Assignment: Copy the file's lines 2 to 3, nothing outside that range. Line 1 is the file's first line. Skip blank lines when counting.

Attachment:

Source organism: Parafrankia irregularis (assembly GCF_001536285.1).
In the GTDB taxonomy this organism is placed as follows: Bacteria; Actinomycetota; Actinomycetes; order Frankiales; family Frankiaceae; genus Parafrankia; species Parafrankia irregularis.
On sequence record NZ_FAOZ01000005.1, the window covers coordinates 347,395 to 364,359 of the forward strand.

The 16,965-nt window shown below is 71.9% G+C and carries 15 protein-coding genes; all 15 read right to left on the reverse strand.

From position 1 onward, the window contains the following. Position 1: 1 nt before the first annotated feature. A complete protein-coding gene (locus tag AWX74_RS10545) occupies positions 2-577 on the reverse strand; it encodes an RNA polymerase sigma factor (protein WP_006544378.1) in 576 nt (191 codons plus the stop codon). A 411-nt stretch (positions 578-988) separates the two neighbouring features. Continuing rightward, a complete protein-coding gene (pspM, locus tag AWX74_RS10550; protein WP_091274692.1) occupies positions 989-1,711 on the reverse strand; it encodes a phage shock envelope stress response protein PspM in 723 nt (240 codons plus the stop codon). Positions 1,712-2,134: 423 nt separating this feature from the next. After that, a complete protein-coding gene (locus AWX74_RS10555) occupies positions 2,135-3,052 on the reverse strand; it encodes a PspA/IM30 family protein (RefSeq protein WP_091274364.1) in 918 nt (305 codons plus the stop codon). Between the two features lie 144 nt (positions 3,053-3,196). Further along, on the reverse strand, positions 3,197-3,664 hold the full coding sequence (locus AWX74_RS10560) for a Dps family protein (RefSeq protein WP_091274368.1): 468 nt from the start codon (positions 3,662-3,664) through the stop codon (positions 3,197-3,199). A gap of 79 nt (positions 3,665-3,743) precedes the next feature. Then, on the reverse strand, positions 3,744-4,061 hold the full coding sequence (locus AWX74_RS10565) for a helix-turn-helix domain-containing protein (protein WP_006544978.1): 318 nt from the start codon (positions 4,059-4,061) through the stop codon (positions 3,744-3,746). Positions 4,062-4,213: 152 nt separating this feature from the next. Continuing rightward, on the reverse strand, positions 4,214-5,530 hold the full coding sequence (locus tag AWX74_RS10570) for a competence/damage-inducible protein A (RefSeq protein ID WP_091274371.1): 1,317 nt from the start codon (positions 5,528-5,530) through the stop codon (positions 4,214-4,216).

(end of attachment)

In the GTDB taxonomy this organism is placed as follows: Bacteria; Actinomycetota; Actinomycetes; order Frankiales; family Frankiaceae; genus Parafrankia; species Parafrankia irregularis.
On sequence record NZ_FAOZ01000005.1, the window covers coordinates 347,395 to 364,359 of the forward strand.